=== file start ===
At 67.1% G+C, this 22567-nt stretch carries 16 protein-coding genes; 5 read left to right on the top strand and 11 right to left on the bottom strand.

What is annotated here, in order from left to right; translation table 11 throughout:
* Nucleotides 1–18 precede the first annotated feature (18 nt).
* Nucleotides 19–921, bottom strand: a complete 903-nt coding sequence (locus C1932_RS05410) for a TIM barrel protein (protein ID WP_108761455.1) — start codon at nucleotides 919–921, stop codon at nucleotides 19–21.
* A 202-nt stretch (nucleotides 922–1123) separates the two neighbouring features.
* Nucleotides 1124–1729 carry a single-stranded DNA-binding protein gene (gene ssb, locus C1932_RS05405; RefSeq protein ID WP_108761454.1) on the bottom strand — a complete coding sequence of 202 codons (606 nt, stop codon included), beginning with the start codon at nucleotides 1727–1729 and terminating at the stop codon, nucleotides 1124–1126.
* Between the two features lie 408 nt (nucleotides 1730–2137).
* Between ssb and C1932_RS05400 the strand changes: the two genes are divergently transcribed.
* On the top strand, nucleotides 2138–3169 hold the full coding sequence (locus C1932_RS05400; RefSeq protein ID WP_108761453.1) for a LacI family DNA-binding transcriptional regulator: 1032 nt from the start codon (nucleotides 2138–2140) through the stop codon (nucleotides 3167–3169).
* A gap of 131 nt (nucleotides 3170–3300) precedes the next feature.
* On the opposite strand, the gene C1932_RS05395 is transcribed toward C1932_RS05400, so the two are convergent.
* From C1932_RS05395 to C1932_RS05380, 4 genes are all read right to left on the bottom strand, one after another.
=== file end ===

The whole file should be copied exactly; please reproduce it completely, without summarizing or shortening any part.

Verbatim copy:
At 67.1% G+C, this 22567-nt stretch carries 16 protein-coding genes; 5 read left to right on the top strand and 11 right to left on the bottom strand.

What is annotated here, in order from left to right; translation table 11 throughout:
* Nucleotides 1–18 precede the first annotated feature (18 nt).
* Nucleotides 19–921, bottom strand: a complete 903-nt coding sequence (locus C1932_RS05410) for a TIM barrel protein (protein ID WP_108761455.1) — start codon at nucleotides 919–921, stop codon at nucleotides 19–21.
* A 202-nt stretch (nucleotides 922–1123) separates the two neighbouring features.
* Nucleotides 1124–1729 carry a single-stranded DNA-binding protein gene (gene ssb, locus C1932_RS05405; RefSeq protein ID WP_108761454.1) on the bottom strand — a complete coding sequence of 202 codons (606 nt, stop codon included), beginning with the start codon at nucleotides 1727–1729 and terminating at the stop codon, nucleotides 1124–1126.
* Between the two features lie 408 nt (nucleotides 1730–2137).
* Between ssb and C1932_RS05400 the strand changes: the two genes are divergently transcribed.
* On the top strand, nucleotides 2138–3169 hold the full coding sequence (locus C1932_RS05400; RefSeq protein ID WP_108761453.1) for a LacI family DNA-binding transcriptional regulator: 1032 nt from the start codon (nucleotides 2138–2140) through the stop codon (nucleotides 3167–3169).
* A gap of 131 nt (nucleotides 3170–3300) precedes the next feature.
* On the opposite strand, the gene C1932_RS05395 is transcribed toward C1932_RS05400, so the two are convergent.
* From C1932_RS05395 to C1932_RS05380, 4 genes are all read right to left on the bottom strand, one after another.